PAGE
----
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School History


De Zavala had three sites and two names prior to its present incarnation which began in December 1951 at 2311 San Luis. The campus opened in 1878 and originally was the Third Ward School. It became School #3 after 1886. Since the campus was at the southwest corner of Avenue E and Fourth streets it eventually was called the Avenue E School.

In May 1902 the campus became De Zavala in compliance with SAISD practice that elementary schools be named for Texas patriots. In 1903 the school was moved to 305 Austin and Eighth streets. In 1934 De Zavala moved into six frame buildings at 2418 Durango Blvd. donated by the Peacock Military Academy. The playground was called the Alamo Park, or, in jest, the Alamo. That lot was sold when the SAISD acquired the site of the present De Zavala.

What Happened to the Previous Sites The Avenue E School building housed the Salvation Army Home, and later, a boarding house for indigents. It was razed in 1943. The land was purchased by the Express-News, and for
nearly 40 years this location was the site of KENS-TV prior to its move in the early 1980s. It is now the site of the recent San Antonio Express-News expansion.

The building at 305 Austin St. was used as a school depository until 1945. For the next 19 years the building housed the Japhet Opportunity School for physically disabled students. Japhet moved to Astor Street in 1964. In 1965 the site became Eleanor Brackenridge Elementary, which closed in 1967. The building was razed in 1968 to make way for Interstate 37.

Lorenzo De ZavalaLorenzo de Zavala, born Manuel Lorenzo Justinian de Zavala y Sáenz, (October 3, 1788 – November 15, 1836) was a Mexican physician from Yucatán who became a gifted career politician, diplomat and author. Zavala had a keen intellect and was fluent in many languages. He was closely involved in drafting the constitution for the First Federal Republic of Mexico in 1824 after it won independence from Spain. Years later, through a remarkable series of events, he also helped in drafting a constitution for Mexico's rebellious enemy at the time, the Republic of Texas, to secure independence from Mexico in 1836.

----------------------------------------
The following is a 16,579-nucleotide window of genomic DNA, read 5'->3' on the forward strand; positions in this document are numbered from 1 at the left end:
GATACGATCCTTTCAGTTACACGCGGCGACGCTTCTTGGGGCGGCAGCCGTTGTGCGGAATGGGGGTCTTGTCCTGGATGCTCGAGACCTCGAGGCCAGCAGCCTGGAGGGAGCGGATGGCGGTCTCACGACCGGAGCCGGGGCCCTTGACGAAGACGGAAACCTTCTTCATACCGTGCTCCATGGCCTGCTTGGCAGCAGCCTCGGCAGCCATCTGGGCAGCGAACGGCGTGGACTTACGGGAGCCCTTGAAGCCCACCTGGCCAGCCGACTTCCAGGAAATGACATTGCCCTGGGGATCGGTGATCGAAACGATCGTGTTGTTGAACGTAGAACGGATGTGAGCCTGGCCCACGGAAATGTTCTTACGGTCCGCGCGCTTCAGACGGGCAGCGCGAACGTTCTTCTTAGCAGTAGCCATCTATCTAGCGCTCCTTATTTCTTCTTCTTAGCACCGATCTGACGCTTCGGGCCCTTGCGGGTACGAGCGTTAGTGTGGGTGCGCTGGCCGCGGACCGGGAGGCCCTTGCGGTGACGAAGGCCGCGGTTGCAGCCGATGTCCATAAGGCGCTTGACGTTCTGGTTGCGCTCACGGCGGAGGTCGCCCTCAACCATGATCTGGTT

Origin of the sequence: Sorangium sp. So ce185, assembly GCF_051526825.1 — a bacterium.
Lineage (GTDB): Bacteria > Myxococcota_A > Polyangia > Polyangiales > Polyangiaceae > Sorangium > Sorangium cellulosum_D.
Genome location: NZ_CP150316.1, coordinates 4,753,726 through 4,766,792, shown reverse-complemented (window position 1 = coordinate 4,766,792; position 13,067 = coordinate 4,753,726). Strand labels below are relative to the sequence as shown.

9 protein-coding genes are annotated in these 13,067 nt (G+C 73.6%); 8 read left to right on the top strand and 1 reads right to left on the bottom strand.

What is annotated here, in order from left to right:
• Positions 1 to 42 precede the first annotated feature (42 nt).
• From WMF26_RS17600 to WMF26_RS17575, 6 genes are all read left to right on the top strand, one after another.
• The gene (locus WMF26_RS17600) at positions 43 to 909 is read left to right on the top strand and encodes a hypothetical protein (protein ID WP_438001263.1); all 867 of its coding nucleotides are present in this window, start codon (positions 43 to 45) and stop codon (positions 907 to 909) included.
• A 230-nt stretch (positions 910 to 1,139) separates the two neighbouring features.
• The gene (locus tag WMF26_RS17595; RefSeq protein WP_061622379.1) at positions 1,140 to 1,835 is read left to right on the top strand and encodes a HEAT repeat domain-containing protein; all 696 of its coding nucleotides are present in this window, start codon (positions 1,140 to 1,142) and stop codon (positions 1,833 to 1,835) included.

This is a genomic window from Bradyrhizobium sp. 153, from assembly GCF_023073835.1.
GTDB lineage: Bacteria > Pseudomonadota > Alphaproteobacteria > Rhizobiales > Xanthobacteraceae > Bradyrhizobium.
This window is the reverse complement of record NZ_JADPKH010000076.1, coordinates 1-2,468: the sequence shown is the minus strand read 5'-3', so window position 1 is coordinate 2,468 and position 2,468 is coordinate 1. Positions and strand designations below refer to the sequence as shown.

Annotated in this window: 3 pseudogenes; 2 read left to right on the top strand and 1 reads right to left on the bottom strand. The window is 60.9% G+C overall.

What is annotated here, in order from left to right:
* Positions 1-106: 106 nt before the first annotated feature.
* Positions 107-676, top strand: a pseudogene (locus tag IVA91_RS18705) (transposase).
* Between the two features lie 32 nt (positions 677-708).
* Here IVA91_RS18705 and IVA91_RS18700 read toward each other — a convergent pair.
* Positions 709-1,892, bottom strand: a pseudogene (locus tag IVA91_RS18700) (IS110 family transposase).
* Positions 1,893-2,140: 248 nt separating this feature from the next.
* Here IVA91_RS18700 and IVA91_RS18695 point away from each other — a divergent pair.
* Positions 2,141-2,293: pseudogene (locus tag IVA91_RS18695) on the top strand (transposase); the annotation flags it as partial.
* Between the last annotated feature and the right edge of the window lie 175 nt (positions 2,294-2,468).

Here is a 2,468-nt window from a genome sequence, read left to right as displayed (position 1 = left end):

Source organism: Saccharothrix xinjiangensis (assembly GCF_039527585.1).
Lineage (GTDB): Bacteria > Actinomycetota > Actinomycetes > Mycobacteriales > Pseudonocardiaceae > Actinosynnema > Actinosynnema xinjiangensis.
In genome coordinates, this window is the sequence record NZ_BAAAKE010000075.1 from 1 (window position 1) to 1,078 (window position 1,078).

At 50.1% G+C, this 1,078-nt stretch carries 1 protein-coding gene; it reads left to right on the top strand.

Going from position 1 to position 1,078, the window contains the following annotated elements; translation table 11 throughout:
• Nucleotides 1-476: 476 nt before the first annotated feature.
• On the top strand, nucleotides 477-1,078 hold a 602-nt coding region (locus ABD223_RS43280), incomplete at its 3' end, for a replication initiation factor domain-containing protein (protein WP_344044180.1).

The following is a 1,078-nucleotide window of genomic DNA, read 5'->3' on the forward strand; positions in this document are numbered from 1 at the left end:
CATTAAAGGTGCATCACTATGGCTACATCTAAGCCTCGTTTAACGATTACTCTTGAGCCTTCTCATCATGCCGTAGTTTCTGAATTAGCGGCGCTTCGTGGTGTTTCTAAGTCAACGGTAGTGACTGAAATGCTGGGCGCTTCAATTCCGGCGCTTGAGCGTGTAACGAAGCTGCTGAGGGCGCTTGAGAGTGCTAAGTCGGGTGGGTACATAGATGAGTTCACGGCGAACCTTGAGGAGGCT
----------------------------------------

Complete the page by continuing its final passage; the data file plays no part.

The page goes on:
Since his youth Zavala was an indefatigable believer in the principle of democratic representative government.[4] As a young man he founded several newspapers and wrote extensively, espousing democratic reforms — writings which led to his imprisonment by the Spanish crown. While imprisoned, he studied medicine and after his release he practiced medicine for two years before entering politics.

Over his career he served in many different capacities including the Spanish Cortes (legislature) in Madrid representing Yucatán, and in Mexico's senate. He became Mexico's Minister of Finance, and served as Ambassador to France and Governor of the State of Mexico. In 1829, when the Mexican government was overthrown, Zavala was forced into exile and moved to the United States for two years. He wrote a book about U.S. political culture during this time and also traveled extensively in Europe. With his diplomatic experience and linguistic skills, Zavala was well received by foreign governments.

After exile he returned to Mexico and was appointed as Minister to France. While serving in Paris, Zavala saw that Mexican President Santa Anna was becoming a military-backed dictator, ignoring the Mexican Constitution that Zavala had helped write. Zavala resigned his position in protest and spoke out against Santa Anna. After this schism, Zavala could not return home and fled to Texas, then a Mexican territory, where he owned land. He eventually became an advocate of Texas independence to the point of helping in the drafting of the Constitution of the Republic of Texas, personally designing its flag, and serving as Vice President.



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